Dr. Norman Vincent Peale's book, The Power Of Positive Thinking is packed with life changing ideas and easy to implement daily do's. One of them is simple: If you are worried, do something physical. According to Dr. Peale, you won't get any better sitting and stewing!
So many people I talk to these days are worried about their jobs, the economy, politics or families going through hard times. If they don't get up and move around a little, they'll just simmer in the pressure cooker of life until they turn to mush. I've seen some individual cases already. They search the net, their social spaces and their soul for answers but the easy one is right in front of them. Move for life!
Of course, this is a true home spun remedy. But it works! Research indicates that physical therapy or going outside for a walk/run are good for your body's emo-chemical mix. Often stress creates an elevated level of Cortisol, the stress hormone. This reinforces your feelings, attacks muscles and generates toxins inside your body. You more you worry, the worse you feel and in that bad feeling state -- the more emotional you become. Think of it as a downward spiral.
Breaking it is as simple of getting out of your chair, walking outside and letting some sun or rain fall on your face during a smoke break length walk (I don't mean have a cigg, I mean 7-10 minutes). When you get back to your chair, the world will be as you left it, but you'll have positive chemicals (like DHEA) pumping through your system.
Photos of yourself will confront you with your true nature
I admire photographers, in fact, many of my Facebook friends (and best friends) take photos for a living. Photos capture so much more than an image, they capture an emotional point in time with respect to humans.
Recently, I stumbled across a few of my pictures from 2001 and 2002, when I was just releasing Love Is The Killer App and moving up at Yahoo!. What a time. What momentum. And the economy was in the tank, especially if you lived in the Silicon Valley. I had a sense of zeal: Mojo. I saw the crash as an opportunity to be a leader instead of just a grunt in the cash pile.
Here's a pic a photographer took of me on the day of my book launch on 5th Avenue in New York City.
This was a time in my life when I was getting paid, exposed to the public and rewarded for giving. When I look at it now, I peer into it to reconnect with my gestalt: You get only by giving. You succeed by growing other people. I can see it in the pics. You can too. Pull out old photos from a time you were on top of the world or in the positive feedback loop. Find the sentence or two that sums up your winning philosophy at the time. You'll learn, as did I, that you can do it again -- it never expires.
The other thing I noticed about the old pics I found, is that I was bubbly and exuberant. It was like I had found the Secret (not that one) and it gave me a Cheshire Cat grin about life. Here's a pic taken by James Bland back in 2001 at the Magnolia Hotel in downtown Dallas.
This really jolted me because it made me realize that I've grown far too serious. I need to find the gonzobiz sense of humor again and make people laugh, not just think. Find your happiest pictures, and look into them deeply to discover the joy behind the smile. Was it because of material gains? No. It was because you were tapping into the possibilities of life and loving it.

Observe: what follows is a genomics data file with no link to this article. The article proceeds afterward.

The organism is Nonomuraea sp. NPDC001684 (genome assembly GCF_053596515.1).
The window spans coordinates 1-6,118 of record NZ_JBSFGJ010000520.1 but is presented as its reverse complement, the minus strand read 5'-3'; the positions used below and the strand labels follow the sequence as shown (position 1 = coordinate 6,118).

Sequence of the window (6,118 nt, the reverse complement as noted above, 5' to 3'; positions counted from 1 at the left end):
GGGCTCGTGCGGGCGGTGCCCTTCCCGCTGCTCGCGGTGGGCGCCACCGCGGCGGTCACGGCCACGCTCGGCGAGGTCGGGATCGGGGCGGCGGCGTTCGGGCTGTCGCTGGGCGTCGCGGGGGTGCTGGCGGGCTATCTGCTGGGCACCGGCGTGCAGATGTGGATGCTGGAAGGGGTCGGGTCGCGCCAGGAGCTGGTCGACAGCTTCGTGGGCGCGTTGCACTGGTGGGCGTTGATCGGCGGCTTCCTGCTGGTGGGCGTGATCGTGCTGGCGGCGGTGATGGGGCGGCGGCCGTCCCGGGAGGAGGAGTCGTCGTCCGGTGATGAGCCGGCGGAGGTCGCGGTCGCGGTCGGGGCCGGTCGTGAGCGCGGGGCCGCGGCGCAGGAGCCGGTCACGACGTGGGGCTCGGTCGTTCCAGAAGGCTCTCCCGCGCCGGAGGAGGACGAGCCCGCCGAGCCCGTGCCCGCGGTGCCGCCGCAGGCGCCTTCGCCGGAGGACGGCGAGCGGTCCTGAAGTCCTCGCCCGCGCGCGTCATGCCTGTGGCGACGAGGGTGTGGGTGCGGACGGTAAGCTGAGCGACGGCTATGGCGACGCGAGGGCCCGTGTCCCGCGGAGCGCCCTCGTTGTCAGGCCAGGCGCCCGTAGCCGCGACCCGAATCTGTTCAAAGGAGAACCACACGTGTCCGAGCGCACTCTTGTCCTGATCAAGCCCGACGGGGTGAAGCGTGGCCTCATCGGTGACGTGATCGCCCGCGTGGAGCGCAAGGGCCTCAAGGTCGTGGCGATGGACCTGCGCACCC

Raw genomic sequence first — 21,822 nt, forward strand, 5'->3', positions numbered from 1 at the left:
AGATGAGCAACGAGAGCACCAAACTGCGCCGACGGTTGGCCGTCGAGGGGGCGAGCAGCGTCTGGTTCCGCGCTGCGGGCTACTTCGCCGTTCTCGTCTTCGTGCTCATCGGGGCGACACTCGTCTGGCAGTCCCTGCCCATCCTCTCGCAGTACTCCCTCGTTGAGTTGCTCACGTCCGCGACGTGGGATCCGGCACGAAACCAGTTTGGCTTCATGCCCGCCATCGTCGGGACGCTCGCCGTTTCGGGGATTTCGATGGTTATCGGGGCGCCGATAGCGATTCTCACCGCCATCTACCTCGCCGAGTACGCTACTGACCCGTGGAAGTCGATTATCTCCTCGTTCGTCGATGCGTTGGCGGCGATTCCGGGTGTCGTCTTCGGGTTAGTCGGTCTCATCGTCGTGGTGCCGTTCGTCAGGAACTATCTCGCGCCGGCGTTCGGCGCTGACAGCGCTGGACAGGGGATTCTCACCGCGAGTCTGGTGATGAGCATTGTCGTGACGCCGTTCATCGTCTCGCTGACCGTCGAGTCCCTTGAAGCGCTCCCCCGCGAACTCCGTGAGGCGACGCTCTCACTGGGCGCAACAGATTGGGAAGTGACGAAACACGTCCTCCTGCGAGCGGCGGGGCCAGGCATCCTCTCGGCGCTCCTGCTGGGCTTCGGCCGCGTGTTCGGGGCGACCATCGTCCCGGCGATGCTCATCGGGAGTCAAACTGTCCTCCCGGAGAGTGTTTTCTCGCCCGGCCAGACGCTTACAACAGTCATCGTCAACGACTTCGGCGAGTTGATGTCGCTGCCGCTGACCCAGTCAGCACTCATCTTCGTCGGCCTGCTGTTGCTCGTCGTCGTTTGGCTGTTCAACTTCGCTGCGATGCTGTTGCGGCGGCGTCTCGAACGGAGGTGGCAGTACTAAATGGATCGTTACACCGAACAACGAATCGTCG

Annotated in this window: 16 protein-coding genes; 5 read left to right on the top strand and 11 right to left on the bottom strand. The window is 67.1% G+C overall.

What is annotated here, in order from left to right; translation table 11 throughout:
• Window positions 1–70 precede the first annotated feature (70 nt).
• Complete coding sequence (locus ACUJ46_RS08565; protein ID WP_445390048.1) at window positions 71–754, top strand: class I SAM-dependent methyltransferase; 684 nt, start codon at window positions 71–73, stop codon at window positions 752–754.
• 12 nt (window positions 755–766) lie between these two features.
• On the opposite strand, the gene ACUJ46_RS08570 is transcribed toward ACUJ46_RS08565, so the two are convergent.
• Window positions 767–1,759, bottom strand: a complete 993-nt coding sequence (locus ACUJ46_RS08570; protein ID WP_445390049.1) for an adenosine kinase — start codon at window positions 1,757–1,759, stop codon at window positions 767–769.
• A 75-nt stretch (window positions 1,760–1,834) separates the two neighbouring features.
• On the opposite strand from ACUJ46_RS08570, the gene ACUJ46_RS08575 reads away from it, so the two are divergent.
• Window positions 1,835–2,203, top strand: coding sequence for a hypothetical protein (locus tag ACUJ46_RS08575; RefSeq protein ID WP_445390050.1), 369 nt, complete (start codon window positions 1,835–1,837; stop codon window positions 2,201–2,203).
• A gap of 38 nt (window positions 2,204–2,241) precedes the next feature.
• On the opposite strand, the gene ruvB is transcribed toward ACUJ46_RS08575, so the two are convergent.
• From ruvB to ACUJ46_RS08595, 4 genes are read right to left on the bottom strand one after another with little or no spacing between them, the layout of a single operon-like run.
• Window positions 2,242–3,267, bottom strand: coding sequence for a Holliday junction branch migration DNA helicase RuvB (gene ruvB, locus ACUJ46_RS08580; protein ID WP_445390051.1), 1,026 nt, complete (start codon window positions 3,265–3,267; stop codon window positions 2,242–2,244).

Finally, remember that there are waves of success in your life. You have had one big moment, but it likely led to after-shocks of plenty over the years. Love Is The Killer App made its way to other countries, and by 2004 it became a big hit in Brazil. It was 2002 all over again for me and I rekindled my spark and fell into a South American positive feedback loop. Here's a pic taken for the largest newspaper in Sao Paulo.
In fact, as I look through my pics, every year or two an after shock comes along that offers new opportunities to stoke my Mojo and keep the Lovecat alive (and growing). You can too. I've already shared this with a few friends, and they all found the exercise invigorating. One person looked at pictures of her and her marriage to kids to first business. It shook her out of the recession-trance she'd been under for months. Another person that did this exercise looked at a range of photos from his winning season in high school football to the 2006 sales rally at his company where he won top rep of the year. He found some spring in these pics that he realized was missing in his 2009 life.
Mary Wells Lawrence may be one of the brightest minds in the history of marketing and advertising.
Several decades ago, she was working on an ad campaign for Alka Seltzer. Up until that point, the recommended dose was to dissolve one tablet in water. She found some research that suggested that taking two tablets in water might increase the product's effectiveness.
Eureka! Now she had grounds to use ads to sell us on buying and using twice the amount of product: Plop Plop Fizz Fizz. Take two please. The result was astounding; revenues almost doubled within a short period.
The simple takeaway was that the customer looks to advertising to instruct everything from usage to perceived benefits. Are you thinking that way with your marketing campaign?
Are you being bold enough to suggest that your customers try even more? During this recession, we focus on price reductions and resulting volume to generate save-the-company cash. Instead, focus on giving the existing customers reasons to consume more of what you have -- and gain from it too.